If you’re a white man on the shorter side, there may be a greater chance you’ll lose your hair and get sick — at least that’s what a new study hints at.
The research, published Wednesday in Nature Communications, identified genetic associations among reduced body size, greater rates of premature hair loss, and earlier occurrences of puberty and some cancers. Study authors drew their findings from a global analysis of 11,000 men with premature baldness and 12,000 men without hair loss.
"We were thus able to identify 63 alterations in the human genome that increase the risk of premature hair loss," Dr. Stefanie Heilmann-Heimbach, of the University of Bonn, said in a release.
Prof. Markus Nöthen, director of the Institute of Human Genetics at the University of Bonn, said the genetic analysis also pointed to links among premature baldness, light skin color and increased bone density.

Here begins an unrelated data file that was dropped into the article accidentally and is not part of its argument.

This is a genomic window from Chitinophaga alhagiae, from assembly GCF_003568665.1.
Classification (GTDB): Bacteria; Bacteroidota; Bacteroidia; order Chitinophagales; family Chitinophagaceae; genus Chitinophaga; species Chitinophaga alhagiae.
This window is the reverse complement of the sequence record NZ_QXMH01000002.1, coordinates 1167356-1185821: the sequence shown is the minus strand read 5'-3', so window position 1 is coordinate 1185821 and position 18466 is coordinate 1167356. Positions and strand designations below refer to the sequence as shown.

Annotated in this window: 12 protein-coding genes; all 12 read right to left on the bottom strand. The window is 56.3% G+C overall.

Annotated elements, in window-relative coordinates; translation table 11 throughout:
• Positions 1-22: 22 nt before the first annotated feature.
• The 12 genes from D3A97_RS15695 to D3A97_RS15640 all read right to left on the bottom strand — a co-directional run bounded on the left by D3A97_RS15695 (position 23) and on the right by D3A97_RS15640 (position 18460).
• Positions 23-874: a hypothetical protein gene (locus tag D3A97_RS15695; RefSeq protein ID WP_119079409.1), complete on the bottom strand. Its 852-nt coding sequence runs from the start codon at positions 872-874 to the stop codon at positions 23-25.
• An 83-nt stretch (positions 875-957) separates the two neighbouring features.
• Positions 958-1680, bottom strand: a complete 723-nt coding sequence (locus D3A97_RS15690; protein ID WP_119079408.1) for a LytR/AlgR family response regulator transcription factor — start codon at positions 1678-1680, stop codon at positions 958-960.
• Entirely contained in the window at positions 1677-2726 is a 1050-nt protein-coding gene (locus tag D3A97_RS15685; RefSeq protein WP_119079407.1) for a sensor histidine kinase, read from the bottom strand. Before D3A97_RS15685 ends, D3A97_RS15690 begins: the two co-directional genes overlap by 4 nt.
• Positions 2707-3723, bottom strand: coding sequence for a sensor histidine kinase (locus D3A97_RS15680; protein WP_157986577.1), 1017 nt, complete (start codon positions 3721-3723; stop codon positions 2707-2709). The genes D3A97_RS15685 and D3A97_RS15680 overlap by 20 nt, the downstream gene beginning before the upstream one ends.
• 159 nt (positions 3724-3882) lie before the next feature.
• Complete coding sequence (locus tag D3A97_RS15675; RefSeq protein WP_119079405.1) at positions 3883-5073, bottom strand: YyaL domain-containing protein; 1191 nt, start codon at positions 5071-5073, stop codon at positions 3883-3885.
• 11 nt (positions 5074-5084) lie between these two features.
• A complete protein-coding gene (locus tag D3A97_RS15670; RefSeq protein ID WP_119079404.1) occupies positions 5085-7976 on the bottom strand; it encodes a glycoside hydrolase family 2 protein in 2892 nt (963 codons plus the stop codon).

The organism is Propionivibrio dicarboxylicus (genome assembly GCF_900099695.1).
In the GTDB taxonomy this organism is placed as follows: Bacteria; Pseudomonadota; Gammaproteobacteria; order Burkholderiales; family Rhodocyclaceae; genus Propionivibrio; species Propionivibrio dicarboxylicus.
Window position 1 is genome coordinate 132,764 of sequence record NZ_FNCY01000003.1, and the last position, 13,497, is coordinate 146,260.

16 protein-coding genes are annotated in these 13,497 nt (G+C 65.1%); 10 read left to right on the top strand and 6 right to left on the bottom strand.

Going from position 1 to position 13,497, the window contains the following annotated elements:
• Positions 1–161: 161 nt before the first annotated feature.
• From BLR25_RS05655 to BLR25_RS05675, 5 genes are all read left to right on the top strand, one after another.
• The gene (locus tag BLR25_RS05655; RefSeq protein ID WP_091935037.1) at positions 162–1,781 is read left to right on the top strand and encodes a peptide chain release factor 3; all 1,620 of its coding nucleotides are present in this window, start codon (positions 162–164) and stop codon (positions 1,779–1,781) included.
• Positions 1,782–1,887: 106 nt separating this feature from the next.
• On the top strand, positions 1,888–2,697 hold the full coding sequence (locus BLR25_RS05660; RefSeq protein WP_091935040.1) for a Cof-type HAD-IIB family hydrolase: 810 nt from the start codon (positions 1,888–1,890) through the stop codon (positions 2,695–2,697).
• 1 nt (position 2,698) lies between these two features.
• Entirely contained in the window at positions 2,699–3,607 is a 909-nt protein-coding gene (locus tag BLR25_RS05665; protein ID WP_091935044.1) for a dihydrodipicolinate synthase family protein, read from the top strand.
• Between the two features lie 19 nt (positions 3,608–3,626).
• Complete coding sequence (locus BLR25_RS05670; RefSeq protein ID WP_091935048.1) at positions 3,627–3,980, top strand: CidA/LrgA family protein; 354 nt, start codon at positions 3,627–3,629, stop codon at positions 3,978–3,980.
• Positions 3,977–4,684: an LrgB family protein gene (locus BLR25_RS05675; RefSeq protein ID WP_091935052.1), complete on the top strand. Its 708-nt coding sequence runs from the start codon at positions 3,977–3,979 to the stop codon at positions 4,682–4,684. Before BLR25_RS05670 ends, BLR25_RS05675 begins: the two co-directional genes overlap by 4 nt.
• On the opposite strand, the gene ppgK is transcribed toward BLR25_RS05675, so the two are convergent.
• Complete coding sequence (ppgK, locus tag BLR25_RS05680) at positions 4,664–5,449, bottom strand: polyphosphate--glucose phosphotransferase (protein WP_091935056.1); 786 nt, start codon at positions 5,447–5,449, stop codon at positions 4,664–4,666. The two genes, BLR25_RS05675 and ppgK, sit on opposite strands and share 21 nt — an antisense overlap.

"These could indicate that men with hair loss are better able to use sunlight to synthesize vitamin D. They could also explain why white men in particular lose their hair prematurely,” Nöthen said in the release.
Despite their findings, researchers cautioned patients that the the risks of illness in particular were only slightly elevated among bald men. Plus, more study is needed to learn the underlying mechanisms of these associations.
“It is, however, exciting to see that hair loss is by no means an isolated characteristic, but instead displays various relationships with other characteristics,” Nöthen said in the release.